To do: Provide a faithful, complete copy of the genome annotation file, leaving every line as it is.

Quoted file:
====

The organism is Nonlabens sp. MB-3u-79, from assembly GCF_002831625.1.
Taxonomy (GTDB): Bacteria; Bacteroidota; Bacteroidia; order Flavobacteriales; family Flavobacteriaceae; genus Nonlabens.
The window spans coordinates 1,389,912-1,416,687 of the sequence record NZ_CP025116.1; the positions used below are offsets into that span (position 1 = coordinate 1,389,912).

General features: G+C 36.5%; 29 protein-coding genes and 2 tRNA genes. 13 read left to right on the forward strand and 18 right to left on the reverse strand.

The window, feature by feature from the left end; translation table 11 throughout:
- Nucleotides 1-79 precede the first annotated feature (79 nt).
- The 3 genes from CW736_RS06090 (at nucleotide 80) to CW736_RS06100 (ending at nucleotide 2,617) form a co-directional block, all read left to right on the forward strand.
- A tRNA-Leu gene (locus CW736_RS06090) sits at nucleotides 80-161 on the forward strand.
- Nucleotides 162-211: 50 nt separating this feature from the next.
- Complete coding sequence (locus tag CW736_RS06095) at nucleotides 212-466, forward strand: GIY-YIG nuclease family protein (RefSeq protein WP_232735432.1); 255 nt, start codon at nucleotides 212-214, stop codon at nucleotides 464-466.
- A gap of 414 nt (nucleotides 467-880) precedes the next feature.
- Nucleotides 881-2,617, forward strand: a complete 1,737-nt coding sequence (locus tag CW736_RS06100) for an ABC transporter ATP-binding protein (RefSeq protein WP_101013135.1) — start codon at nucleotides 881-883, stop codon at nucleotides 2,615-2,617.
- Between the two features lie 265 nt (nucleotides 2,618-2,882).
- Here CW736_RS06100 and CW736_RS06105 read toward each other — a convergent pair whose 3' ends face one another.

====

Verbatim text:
The organism is Nonlabens sp. MB-3u-79, from assembly GCF_002831625.1.
Taxonomy (GTDB): Bacteria; Bacteroidota; Bacteroidia; order Flavobacteriales; family Flavobacteriaceae; genus Nonlabens.
The window spans coordinates 1,389,912-1,416,687 of the sequence record NZ_CP025116.1; the positions used below are offsets into that span (position 1 = coordinate 1,389,912).

General features: G+C 36.5%; 29 protein-coding genes and 2 tRNA genes. 13 read left to right on the forward strand and 18 right to left on the reverse strand.

The window, feature by feature from the left end; translation table 11 throughout:
- Nucleotides 1-79 precede the first annotated feature (79 nt).
- The 3 genes from CW736_RS06090 (at nucleotide 80) to CW736_RS06100 (ending at nucleotide 2,617) form a co-directional block, all read left to right on the forward strand.
- A tRNA-Leu gene (locus CW736_RS06090) sits at nucleotides 80-161 on the forward strand.
- Nucleotides 162-211: 50 nt separating this feature from the next.
- Complete coding sequence (locus tag CW736_RS06095) at nucleotides 212-466, forward strand: GIY-YIG nuclease family protein (RefSeq protein WP_232735432.1); 255 nt, start codon at nucleotides 212-214, stop codon at nucleotides 464-466.
- A gap of 414 nt (nucleotides 467-880) precedes the next feature.
- Nucleotides 881-2,617, forward strand: a complete 1,737-nt coding sequence (locus tag CW736_RS06100) for an ABC transporter ATP-binding protein (RefSeq protein WP_101013135.1) — start codon at nucleotides 881-883, stop codon at nucleotides 2,615-2,617.
- Between the two features lie 265 nt (nucleotides 2,618-2,882).
- Here CW736_RS06100 and CW736_RS06105 read toward each other — a convergent pair whose 3' ends face one another.